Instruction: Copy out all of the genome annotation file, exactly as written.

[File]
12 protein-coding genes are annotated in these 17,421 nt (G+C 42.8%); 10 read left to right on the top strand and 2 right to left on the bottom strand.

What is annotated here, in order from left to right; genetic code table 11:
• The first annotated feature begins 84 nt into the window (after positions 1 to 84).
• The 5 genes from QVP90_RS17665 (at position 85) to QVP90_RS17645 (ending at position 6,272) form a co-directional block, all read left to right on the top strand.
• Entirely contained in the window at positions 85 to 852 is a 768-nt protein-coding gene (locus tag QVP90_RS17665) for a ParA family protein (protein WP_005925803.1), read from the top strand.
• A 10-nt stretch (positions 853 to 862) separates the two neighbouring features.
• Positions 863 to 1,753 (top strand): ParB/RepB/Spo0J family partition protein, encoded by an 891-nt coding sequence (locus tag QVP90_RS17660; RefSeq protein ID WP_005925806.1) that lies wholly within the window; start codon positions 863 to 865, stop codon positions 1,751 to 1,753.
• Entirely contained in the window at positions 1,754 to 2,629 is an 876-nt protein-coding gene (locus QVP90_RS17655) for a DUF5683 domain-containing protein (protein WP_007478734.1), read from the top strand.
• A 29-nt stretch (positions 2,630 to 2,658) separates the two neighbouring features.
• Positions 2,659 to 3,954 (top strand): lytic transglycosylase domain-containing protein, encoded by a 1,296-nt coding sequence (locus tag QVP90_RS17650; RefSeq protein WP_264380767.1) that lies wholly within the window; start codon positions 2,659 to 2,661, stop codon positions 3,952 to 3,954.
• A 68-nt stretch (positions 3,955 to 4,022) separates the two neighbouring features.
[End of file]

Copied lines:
12 protein-coding genes are annotated in these 17,421 nt (G+C 42.8%); 10 read left to right on the top strand and 2 right to left on the bottom strand.

What is annotated here, in order from left to right; genetic code table 11:
• The first annotated feature begins 84 nt into the window (after positions 1 to 84).
• The 5 genes from QVP90_RS17665 (at position 85) to QVP90_RS17645 (ending at position 6,272) form a co-directional block, all read left to right on the top strand.
• Entirely contained in the window at positions 85 to 852 is a 768-nt protein-coding gene (locus tag QVP90_RS17665) for a ParA family protein (protein WP_005925803.1), read from the top strand.
• A 10-nt stretch (positions 853 to 862) separates the two neighbouring features.
• Positions 863 to 1,753 (top strand): ParB/RepB/Spo0J family partition protein, encoded by an 891-nt coding sequence (locus tag QVP90_RS17660; RefSeq protein ID WP_005925806.1) that lies wholly within the window; start codon positions 863 to 865, stop codon positions 1,751 to 1,753.
• Entirely contained in the window at positions 1,754 to 2,629 is an 876-nt protein-coding gene (locus QVP90_RS17655) for a DUF5683 domain-containing protein (protein WP_007478734.1), read from the top strand.
• A 29-nt stretch (positions 2,630 to 2,658) separates the two neighbouring features.
• Positions 2,659 to 3,954 (top strand): lytic transglycosylase domain-containing protein, encoded by a 1,296-nt coding sequence (locus tag QVP90_RS17650; RefSeq protein WP_264380767.1) that lies wholly within the window; start codon positions 2,659 to 2,661, stop codon positions 3,952 to 3,954.
• A 68-nt stretch (positions 3,955 to 4,022) separates the two neighbouring features.